Buddhism: Zen and Zen Buddhism Meditation Essays

Submitted By shutupkimm12
Words: 679
Pages: 3

This week, I decided to visit the Yellow Springs Dharma Center, in Yellow Springs, Ohio for Buddhist meditation. The center is unusual, because it serves three different sects of Buddhism; Zen, Vipassana, and Vajrayana. The center is also unusual because it is a commune like environment, where people live not only worship.

I decided to participate in a Zen Buddhism meditation. Unfortunately for me, the group meditation is offered only once a week, on Saturday at 7:30am. When I arrived, I was surprised by the plain looking exterior. I’m not sure what I expected really, but with all the ornate statues associated with Buddhism, I guess I wasn’t expecting the house like structure that I saw.

I arrived a little early, and I’m glad that I did. I needed to find the appropriate room and a cushion for the meditation session. Thank goodness there were some people who are staying at the center present to help me along. The walls of our room were rather plain and serene in appearance, however the accent colors of the cushions and pillows were richly hued. My cushion was a deep burgandy with gold, while some others I noticed, had plush navy blue ones.

Our shoes were removed before entering the room, and I followed suit in bowing before a golden sitting Buddha at the front of the room. After paying my respects, I found my way to my cushion and waited for the teacher to arrive. At exactly 7:30am, myself and the ten others in the room, assumed the lotus position (think back to “indian style” from kindergarten… lotus is pretty similar) and began silent meditation. We sat in meditation for roughly 25-30 minutes, then stood, and began walking meditation. This cycle of sitting (called “zazen”) and walking (called “kinhin”) happened three times, ending with the group sitting, then repeating a sutra.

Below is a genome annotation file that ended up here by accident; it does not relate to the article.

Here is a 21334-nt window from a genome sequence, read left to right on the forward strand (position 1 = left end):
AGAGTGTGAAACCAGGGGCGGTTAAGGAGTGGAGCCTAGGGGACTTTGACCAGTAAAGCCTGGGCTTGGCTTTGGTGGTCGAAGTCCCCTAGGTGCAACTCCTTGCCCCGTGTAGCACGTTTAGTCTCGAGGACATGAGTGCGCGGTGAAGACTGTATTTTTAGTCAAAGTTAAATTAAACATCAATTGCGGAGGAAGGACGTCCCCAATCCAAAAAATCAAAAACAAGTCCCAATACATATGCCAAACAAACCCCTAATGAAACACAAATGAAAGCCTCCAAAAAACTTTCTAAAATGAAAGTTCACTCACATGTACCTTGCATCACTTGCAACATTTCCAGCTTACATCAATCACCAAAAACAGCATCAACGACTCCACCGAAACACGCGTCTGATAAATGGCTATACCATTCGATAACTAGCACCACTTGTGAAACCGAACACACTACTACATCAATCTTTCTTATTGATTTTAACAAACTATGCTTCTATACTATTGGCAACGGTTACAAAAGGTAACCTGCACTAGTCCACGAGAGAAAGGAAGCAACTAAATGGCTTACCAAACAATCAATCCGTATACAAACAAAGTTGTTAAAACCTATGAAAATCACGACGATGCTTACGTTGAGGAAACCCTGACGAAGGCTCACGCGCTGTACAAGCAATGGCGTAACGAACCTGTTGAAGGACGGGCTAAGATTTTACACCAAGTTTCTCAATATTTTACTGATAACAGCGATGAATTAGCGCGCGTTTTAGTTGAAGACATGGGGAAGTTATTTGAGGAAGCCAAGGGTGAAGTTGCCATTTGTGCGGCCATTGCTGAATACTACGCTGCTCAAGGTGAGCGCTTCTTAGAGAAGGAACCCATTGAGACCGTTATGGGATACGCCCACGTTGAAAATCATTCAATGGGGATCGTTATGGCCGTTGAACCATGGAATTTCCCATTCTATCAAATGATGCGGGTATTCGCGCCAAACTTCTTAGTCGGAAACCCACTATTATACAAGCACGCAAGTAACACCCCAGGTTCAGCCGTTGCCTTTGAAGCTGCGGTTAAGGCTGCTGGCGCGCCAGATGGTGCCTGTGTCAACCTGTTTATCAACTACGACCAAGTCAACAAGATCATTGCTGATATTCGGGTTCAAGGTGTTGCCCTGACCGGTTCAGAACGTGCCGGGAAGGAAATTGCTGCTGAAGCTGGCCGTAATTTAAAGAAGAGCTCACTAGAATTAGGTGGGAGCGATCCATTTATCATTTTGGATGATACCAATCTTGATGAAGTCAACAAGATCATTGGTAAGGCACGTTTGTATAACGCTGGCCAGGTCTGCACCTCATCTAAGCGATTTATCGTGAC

When the sutra was completed, everyone thanked the teacher by saying “namaste” (pronounced like nah-muss-day), which roughly translates into “I bow to you”. It is a sign of respect and reverence. The cushions were all returned and many Buddhists bowed to, or touched the feet of the Buddha statue once more before leaving the room.

There was some socializing after the session, and coffee and hot tea was provided. I didn’t stay very long, seeing as I had to go to work (and the session had lasted until 9:30am), but I was able to chat with a few people who were staying at the center, in a commune like lifestyle. They all had the same similar story; they were seeking a change